• Historic Valueclose
      This area can be regarded as a place of great historic importance to Wellington and one of the key heritage streetscapes in New Zealand. Following reclamation and the establishment of the BNZ, the area developed as Wellington’s, and later New Zealand’s, financial centre with banks and financial and insurance institutions clustering around the area. While this role is now mostly conducted elsewhere and most of the buildings in the heritage area no longer have their original uses, the buildings are strongly linked by their shared commercial history. They all reflect significant elements of Wellington’s economic and social history for the important part they played in the development of the city. As befits the status of some of these companies, the quality of design and materials used in their buildings is particularly high. Evidence of the oldest known construction in the CBD can be found in the heritage area. Plimmer’s Ark, a portion of which remains conserved in the BNZ buildings, and Plimmer’s Steps, are historically significant links to the earliest days of the city’s settlement and to one important settler, John Plimmer. Plimmer’s Steps is also a physical reminder of what a significant impediment Clay Point’s narrow beach once was, and the important role the steps played in allowing movement around it in poor weather. A significant heritage feature in the streetscape is the lamppost erected in 1888 to commemorate the arrival of electric lighting in Wellington. Many of the individual buildings are historically and socially important for their present or past uses. The former banks and insurance companies played a significant role in both the city’s and nation’s economy as well as the lives of its citizens. Stewart Dawson’s Corner has been a significant meeting point for Wellingtonians since it was built in 1900. It remains the only building in the area that retains one of its original uses. Many of the buildings are familiar landmarks with strong public recognition.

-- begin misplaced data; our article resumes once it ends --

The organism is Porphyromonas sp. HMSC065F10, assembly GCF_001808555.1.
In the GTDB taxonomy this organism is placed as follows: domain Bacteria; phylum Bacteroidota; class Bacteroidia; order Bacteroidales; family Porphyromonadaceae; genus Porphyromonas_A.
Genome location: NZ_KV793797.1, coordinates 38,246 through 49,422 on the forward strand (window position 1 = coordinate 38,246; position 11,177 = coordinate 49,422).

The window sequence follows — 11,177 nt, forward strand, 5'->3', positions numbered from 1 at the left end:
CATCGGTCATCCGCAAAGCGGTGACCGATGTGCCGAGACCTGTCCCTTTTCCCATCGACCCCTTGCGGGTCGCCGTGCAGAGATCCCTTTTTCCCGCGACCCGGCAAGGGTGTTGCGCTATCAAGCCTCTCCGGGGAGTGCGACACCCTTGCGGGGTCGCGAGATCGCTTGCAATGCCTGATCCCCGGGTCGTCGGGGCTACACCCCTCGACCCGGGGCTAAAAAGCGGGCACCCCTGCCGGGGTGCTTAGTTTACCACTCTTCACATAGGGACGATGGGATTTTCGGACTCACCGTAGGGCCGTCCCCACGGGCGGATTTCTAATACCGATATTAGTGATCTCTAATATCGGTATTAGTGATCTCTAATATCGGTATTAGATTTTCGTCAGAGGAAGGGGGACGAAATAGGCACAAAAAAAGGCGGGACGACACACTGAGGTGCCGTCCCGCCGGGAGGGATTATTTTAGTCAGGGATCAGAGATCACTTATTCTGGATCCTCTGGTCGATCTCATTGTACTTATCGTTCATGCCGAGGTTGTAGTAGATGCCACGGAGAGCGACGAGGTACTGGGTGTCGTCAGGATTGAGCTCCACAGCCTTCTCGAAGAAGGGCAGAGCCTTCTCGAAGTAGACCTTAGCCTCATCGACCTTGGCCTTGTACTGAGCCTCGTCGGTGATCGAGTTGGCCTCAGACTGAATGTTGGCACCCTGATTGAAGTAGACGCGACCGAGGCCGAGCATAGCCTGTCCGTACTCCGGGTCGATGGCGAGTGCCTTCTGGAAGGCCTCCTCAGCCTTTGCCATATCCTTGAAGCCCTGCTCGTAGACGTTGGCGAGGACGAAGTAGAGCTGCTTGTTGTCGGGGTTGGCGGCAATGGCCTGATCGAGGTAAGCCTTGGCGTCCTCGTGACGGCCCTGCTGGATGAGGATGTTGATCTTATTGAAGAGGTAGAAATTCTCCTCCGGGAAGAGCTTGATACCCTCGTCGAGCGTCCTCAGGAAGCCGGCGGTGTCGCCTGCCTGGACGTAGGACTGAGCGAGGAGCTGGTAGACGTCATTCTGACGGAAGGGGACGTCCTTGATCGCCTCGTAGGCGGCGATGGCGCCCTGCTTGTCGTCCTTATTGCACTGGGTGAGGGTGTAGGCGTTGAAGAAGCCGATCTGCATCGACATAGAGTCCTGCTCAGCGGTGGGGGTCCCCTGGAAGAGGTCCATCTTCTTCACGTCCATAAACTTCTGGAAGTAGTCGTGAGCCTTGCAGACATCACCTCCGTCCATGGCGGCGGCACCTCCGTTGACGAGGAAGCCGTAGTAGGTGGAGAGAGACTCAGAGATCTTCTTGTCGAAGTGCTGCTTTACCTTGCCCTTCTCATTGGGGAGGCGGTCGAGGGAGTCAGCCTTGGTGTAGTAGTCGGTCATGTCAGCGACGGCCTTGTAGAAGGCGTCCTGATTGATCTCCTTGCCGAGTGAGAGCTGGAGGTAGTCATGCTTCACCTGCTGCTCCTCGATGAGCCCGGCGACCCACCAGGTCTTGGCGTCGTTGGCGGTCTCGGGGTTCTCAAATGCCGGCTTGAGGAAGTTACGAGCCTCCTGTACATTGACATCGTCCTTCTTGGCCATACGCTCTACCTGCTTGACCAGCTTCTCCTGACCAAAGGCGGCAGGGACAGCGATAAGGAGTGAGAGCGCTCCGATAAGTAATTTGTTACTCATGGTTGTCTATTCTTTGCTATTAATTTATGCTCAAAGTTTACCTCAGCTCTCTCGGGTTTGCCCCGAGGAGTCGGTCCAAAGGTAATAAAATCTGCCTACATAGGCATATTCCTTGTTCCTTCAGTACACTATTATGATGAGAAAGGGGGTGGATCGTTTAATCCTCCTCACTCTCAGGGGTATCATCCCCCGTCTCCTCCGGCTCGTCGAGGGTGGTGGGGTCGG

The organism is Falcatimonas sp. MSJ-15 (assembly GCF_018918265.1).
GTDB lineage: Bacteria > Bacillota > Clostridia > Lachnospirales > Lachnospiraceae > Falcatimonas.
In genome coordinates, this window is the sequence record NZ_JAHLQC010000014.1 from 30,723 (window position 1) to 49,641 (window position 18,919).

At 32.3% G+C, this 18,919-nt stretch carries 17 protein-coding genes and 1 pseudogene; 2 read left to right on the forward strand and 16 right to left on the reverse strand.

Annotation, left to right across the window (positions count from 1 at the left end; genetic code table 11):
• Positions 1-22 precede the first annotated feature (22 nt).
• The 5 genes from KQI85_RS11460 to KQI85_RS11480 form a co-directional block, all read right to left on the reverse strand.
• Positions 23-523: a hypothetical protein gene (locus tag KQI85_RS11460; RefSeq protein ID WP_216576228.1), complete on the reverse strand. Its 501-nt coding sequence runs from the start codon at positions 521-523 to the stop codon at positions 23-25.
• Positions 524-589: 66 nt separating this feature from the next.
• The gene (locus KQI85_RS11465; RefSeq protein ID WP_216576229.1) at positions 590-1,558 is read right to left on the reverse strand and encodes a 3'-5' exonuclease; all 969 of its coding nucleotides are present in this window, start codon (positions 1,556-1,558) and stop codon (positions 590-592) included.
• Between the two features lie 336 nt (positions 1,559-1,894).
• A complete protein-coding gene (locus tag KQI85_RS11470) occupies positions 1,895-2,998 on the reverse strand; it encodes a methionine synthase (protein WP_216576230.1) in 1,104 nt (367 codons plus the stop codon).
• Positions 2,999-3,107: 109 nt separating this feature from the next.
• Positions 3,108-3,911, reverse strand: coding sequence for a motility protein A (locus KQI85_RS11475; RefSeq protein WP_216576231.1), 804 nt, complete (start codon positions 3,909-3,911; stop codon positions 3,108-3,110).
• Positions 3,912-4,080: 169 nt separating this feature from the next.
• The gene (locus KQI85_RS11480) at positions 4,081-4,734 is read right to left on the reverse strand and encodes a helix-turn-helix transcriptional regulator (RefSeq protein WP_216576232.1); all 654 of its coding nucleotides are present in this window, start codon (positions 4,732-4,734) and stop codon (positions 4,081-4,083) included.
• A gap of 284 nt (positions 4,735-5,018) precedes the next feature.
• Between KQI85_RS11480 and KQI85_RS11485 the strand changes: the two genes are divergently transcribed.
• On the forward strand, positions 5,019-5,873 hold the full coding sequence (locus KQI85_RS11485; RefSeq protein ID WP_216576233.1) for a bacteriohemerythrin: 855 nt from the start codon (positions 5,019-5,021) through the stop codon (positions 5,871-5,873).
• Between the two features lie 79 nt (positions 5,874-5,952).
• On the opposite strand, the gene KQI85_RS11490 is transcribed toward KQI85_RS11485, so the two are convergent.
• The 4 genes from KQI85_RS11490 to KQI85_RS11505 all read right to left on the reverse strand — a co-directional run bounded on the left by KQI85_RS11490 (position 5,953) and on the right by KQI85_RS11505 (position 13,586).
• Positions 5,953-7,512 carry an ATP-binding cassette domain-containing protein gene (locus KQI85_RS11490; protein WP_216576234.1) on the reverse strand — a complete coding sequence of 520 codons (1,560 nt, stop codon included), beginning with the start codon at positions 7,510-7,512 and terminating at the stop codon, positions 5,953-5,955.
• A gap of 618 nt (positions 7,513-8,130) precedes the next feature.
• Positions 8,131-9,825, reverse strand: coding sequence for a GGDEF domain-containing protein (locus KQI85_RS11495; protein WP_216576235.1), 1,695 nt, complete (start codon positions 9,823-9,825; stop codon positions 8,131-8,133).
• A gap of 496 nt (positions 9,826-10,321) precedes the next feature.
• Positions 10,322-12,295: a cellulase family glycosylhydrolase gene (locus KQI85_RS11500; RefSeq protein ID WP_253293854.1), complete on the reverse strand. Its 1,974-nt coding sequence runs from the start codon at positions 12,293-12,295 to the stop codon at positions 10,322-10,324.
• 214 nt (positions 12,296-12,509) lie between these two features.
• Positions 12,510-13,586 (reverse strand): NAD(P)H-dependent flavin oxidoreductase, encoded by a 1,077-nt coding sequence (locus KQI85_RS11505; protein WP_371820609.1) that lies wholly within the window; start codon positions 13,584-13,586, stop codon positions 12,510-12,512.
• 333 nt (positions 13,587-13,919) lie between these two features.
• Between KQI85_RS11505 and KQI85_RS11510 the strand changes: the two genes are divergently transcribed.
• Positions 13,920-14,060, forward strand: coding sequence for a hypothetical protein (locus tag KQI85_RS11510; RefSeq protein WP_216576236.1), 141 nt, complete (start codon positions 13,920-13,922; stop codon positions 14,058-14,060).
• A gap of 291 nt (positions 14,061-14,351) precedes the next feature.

• Scientific Valueclose
      The heritage area is located on land with known pre-1900 human activity, and pre-1900 reclamations and is likely to have high archaeological value.
    • Social Valueclose
      The area is likely to be held in high public esteem and this can be seen from the public campaigns to prevent the demolition of several of its key buildings including the BNZ and Prudential. The area contributes to the sense of place and continuity of Wellington as New Zealand’s capital city and was chosen as a site for the head offices of banks, investment and insurance companies for its proximity to Parliament, Post Office Square and Queen’s Wharf. These commercial buildings have been part of Wellington’s inner-city streetscape from the late 19th to mid-20th century and contribute to the sense of place and continuity of Wellington’s CBD.
    • Level Of Cultural Heritage Significanceclose
      This group of CBD buildings represent some of the highest quality architecture, in terms of initial construction cost, design, materials and workmanship, in the highest concentration in Wellington. Although such groups of high-quality buildings were once relatively common, for example on Auckland’s Queen Street and in central Christchurch, groups of buildings of this type, quality and scale are now increasingly rare. The group is unique in New Zealand, as a set of head-office buildings built as a response to Wellington as New Zealand’s capital city. The area also enjoys a very high degree of integrity in its streetscape appearance, with few non-contributing buildings. Is the area important for any of the above characteristics at a local, regional, national, or international level? National
    • New Zealand Heritage Listclose
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Last updated: 1/14/2020 1:02:41 AM